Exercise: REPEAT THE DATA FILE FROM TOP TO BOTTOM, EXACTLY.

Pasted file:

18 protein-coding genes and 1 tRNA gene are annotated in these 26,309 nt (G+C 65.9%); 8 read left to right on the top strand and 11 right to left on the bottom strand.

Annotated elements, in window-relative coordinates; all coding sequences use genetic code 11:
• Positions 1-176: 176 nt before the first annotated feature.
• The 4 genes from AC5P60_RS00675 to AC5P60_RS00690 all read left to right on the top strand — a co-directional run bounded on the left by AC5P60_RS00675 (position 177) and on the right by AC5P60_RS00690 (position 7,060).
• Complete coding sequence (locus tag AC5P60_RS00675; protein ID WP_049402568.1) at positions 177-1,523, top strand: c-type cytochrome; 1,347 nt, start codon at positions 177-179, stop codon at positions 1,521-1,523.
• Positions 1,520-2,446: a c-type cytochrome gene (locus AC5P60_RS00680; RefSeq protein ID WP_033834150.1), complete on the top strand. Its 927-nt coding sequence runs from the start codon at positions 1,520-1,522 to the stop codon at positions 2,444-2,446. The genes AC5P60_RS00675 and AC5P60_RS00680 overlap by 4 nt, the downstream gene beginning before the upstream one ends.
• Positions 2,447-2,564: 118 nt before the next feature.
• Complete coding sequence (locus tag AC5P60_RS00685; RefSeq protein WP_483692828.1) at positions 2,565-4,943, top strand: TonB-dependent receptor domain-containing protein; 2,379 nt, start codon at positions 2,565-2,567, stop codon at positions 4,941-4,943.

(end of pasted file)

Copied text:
18 protein-coding genes and 1 tRNA gene are annotated in these 26,309 nt (G+C 65.9%); 8 read left to right on the top strand and 11 right to left on the bottom strand.

Annotated elements, in window-relative coordinates; all coding sequences use genetic code 11:
• Positions 1-176: 176 nt before the first annotated feature.
• The 4 genes from AC5P60_RS00675 to AC5P60_RS00690 all read left to right on the top strand — a co-directional run bounded on the left by AC5P60_RS00675 (position 177) and on the right by AC5P60_RS00690 (position 7,060).
• Complete coding sequence (locus tag AC5P60_RS00675; protein ID WP_049402568.1) at positions 177-1,523, top strand: c-type cytochrome; 1,347 nt, start codon at positions 177-179, stop codon at positions 1,521-1,523.
• Positions 1,520-2,446: a c-type cytochrome gene (locus AC5P60_RS00680; RefSeq protein ID WP_033834150.1), complete on the top strand. Its 927-nt coding sequence runs from the start codon at positions 1,520-1,522 to the stop codon at positions 2,444-2,446. The genes AC5P60_RS00675 and AC5P60_RS00680 overlap by 4 nt, the downstream gene beginning before the upstream one ends.
• Positions 2,447-2,564: 118 nt before the next feature.
• Complete coding sequence (locus tag AC5P60_RS00685; RefSeq protein WP_483692828.1) at positions 2,565-4,943, top strand: TonB-dependent receptor domain-containing protein; 2,379 nt, start codon at positions 2,565-2,567, stop codon at positions 4,941-4,943.